Williams Syndrome is a rare genetic condition [...].
"Little babies will come up to you, they will stare into your face, and it will be hard to actually disengage from that stare," explained Helen Tager-Flusberg whose lab at Boston University studies the social behavior of children with Williams. "When they're four or five...whether they know you or not, within about five minutes you're their new best friend."
One fascinating study by researchers in Europe found that children with Williams show no racial bias whatsoever. While children, even babies, prefer people of their own race, the neural pathway that imprints for race bias is somehow lacking in children with Williams.
Williams Syndrome is caused by the deletion of roughly 25 genes on chromosome 7. The deletion can occur randomly during the production of a sperm or egg cell. Though there are 20,000 to 25,000 genes in the human genome, even the loss of just 25 genes can have profound effects on a person's physical, behavioral and cognitive make-up.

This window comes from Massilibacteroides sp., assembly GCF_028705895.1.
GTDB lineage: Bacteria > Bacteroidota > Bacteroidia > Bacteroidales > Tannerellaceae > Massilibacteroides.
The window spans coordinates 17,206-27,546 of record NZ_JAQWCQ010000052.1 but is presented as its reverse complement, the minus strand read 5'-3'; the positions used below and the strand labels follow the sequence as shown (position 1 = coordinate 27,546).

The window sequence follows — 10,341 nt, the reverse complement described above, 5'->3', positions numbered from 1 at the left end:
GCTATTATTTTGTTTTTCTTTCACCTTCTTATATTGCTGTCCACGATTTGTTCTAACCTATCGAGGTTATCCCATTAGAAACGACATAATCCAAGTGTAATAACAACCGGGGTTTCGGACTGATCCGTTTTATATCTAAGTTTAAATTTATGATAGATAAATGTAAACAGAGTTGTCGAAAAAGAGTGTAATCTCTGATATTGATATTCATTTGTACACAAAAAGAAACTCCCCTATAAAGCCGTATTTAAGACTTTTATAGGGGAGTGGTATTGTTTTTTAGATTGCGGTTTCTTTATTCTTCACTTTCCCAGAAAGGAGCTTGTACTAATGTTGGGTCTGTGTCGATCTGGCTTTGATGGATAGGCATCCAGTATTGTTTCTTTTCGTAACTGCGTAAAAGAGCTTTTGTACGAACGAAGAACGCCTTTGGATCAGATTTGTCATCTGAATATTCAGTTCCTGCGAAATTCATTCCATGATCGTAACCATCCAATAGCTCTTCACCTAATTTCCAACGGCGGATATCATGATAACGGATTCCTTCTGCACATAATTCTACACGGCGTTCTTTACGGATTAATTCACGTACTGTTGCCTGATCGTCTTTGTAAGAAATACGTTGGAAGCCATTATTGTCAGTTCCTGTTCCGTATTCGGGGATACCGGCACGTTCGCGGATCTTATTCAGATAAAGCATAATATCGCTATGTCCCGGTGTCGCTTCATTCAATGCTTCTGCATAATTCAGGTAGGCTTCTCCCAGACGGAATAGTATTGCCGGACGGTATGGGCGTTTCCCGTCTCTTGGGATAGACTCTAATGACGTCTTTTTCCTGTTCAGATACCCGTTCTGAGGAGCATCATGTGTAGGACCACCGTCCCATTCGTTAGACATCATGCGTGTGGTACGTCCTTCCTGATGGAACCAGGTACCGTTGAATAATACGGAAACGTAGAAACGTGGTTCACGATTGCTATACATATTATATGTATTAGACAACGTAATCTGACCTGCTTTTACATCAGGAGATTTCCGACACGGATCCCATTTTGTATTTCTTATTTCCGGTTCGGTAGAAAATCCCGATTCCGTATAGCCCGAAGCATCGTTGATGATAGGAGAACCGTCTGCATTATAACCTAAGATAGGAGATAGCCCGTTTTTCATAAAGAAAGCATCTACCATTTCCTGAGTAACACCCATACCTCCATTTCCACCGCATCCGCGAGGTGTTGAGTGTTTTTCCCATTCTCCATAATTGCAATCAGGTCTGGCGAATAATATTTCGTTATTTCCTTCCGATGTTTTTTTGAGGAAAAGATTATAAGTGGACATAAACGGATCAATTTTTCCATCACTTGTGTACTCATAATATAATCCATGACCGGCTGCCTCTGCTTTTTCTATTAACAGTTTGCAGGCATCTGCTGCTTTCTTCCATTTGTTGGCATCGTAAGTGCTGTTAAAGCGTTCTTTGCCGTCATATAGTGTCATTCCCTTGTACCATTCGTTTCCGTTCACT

In one experiment to test empathy, the adult experimenter bangs her knee on a table and expresses a great deal of pain. In many runs the lab recorded, the typically-developing child just watched and expressed no empathy or concern. But children with Williams often went right over to the experimenter to rub her knee and ask, "What's wrong?"
What do most children with Williams Syndrome do when presented with the creepy spider? They pet it.
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